Causation in Light of its Current Intradogmatic Projections (I) Cover Image
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Raportul de cauzalitate în lumina actualelor sale proiectii intradogmatice (I)
Causation in Light of its Current Intradogmatic Projections (I)

Author(s): Ioana Curt
Subject(s): Law, Constitution, Jurisprudence
Published by: Universul Juridic
Keywords: causation; equivalence theory; alternative causation; cumulative causation; hypothetical causes; adequate causation theory; relevant cause theory; objective ascription; permissible risk; creation of a legally relevant danger; risk diminishment

Summary/Abstract: The present study has set its aim to surpass the Romanian doctrine’s standstill regarding causation, especially by analyzing the manner in which other legal systems have established it. The article explores the conception of causation, which is fundamental to ascribing moral and legal responsibility for events. One should, however, consider that causation, in terms of its criminal law meaning, has to be distinguished from its philosophical roots. A person cannot be held liable for any event unless he or she did cause it and, we should add immediately, cause it in the legal sense. In the first part of this article the author discusses different aspects regarding causation’s place within the topographic scheme of criminal offences. In addition to the act or omission committed by the agent, specific consequences provided by the criminal law norm must take place. Therefore, the causal connection between the act and such consequences represents an institution worth examining, prior to considering the issues of unlawfulness, guilt and social danger. Analyzing the domain of causation we have emphasized that it is restricted to the so-called crimes of harmful consequences, which are similar to the result offences in the continental criminal law systems. The legal commentators and the courts have tried to address the conundrum of causation and ascription of responsibility through various theories and models. Moving on, the article uncovers the omissions and shortcomings of different causation related theories elaborated throughout the years, namely the equivalence theory, the adequate cause theory and the relevant cause theory. While some theories still retain the normative ascription criteria within their concept of causation, others have externalized them into theories of legal and moral ascription of blameworthiness to a factually causal behavior, the term mostly used nowadays for this kind of approach being objective ascription. Dissecting this concept implies a two-staged algorithm: creating a non permissible risk for the protected social values and the materialization of that risk into a legally referred to consequence. The author examines the first stage of the above mentioned algorithm, pointing out its three cornerstones i.e. the permissible risk, the lack of creation of a legally relevant danger and the diminished risk. The permissible risk emerged due to the fact that society accepted a number of dangerous activities as socially adequate risks because, based on a balancing of costs and benefits it is commonly seen as more beneficial to society to run these risks and try to contain them as much as feasible, than not to have their benefits and have no risks. Consequently, the author deals with the concept regarding the lack of creation of a legally relevant danger, also known as “an inexistent risk” in continental law. Generally speaking, as long as a person acts lawfully, any consequences arising from that lawfu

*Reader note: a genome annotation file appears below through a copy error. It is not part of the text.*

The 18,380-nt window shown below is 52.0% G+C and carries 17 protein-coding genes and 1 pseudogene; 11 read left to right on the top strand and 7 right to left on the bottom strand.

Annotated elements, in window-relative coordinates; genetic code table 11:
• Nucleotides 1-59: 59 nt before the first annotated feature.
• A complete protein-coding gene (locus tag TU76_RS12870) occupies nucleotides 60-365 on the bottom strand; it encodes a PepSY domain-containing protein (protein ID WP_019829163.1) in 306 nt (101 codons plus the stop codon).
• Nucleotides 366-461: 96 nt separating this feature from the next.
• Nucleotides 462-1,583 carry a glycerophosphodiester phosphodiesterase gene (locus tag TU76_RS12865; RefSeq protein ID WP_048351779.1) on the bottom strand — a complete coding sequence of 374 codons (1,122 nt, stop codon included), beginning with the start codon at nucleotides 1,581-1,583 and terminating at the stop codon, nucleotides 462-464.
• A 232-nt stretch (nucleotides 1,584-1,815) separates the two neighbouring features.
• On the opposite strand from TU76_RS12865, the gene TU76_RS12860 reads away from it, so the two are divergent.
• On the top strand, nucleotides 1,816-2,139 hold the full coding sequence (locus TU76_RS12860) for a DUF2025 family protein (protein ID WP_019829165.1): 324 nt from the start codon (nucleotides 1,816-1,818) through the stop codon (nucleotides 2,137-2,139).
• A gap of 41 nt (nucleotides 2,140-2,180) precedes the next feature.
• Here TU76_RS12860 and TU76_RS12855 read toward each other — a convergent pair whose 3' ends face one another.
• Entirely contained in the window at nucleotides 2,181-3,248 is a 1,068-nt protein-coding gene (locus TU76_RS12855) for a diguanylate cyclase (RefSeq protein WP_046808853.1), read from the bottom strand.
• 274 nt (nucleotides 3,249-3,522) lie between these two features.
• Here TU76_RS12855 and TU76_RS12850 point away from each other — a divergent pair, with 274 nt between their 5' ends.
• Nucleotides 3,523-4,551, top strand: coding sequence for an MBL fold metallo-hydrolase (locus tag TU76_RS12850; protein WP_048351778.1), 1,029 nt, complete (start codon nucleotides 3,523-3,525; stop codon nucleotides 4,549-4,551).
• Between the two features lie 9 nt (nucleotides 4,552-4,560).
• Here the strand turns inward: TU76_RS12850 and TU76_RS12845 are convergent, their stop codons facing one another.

• Issue Year: VIII/2012
  • Issue No: 01
  • Page Range: 23-53
  • Page Count: 31
  • Language: Romanian